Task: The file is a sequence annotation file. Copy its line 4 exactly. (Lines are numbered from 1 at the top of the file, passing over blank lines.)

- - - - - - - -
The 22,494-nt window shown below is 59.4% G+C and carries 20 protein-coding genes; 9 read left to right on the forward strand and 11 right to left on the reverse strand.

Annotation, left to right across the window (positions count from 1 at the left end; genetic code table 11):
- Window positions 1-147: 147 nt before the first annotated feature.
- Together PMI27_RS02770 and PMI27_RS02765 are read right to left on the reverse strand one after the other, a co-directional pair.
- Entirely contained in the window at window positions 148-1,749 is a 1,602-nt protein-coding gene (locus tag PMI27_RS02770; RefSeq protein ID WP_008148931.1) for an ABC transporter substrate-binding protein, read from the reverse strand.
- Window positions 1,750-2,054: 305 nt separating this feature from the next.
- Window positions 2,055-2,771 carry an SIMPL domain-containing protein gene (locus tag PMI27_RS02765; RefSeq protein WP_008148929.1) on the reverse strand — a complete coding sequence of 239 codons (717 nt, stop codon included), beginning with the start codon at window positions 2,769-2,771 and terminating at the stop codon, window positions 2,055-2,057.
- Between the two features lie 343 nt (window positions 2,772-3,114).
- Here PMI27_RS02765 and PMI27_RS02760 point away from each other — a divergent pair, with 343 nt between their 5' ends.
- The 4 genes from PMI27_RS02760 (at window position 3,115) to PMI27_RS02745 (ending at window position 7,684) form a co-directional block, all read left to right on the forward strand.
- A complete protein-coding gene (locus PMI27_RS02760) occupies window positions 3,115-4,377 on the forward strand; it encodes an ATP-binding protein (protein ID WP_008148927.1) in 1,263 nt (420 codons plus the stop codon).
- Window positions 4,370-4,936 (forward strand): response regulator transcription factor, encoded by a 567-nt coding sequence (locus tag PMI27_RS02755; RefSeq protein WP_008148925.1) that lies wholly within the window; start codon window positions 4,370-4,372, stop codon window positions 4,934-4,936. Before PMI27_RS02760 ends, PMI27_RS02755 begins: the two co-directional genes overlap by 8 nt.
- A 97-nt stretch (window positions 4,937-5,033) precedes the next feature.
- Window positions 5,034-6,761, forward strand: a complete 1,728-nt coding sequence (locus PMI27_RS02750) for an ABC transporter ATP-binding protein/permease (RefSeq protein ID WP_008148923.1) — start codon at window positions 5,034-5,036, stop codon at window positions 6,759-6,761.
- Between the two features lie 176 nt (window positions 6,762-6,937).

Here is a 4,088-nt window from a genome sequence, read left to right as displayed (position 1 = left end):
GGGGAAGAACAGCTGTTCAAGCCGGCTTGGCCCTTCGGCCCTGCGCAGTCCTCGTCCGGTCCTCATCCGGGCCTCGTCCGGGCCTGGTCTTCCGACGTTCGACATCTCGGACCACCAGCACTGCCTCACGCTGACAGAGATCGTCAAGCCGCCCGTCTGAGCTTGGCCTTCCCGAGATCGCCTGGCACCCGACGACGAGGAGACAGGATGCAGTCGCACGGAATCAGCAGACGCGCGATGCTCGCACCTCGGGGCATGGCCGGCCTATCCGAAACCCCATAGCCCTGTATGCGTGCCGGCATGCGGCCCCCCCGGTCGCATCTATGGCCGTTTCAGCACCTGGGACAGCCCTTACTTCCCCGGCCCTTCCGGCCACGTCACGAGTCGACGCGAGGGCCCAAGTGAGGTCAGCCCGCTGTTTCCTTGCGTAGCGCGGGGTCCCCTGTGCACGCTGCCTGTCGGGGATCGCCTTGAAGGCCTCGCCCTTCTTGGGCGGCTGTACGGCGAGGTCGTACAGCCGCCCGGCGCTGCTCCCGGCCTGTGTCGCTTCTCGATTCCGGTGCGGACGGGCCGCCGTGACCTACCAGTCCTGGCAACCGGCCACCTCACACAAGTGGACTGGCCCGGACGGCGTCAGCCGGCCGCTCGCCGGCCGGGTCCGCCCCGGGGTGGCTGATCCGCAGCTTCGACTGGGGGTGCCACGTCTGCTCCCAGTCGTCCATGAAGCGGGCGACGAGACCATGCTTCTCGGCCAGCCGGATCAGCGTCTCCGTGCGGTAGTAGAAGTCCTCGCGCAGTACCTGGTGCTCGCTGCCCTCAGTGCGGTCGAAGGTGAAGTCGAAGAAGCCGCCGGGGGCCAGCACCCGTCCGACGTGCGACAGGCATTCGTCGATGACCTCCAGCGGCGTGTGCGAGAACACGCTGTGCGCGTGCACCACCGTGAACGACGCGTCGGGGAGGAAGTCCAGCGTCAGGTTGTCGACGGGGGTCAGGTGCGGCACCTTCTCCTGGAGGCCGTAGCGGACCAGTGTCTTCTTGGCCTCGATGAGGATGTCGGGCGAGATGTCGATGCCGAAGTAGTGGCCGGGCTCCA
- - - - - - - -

- Together PMI27_RS02770 and PMI27_RS02765 are read right to left on the reverse strand one after the other, a co-directional pair.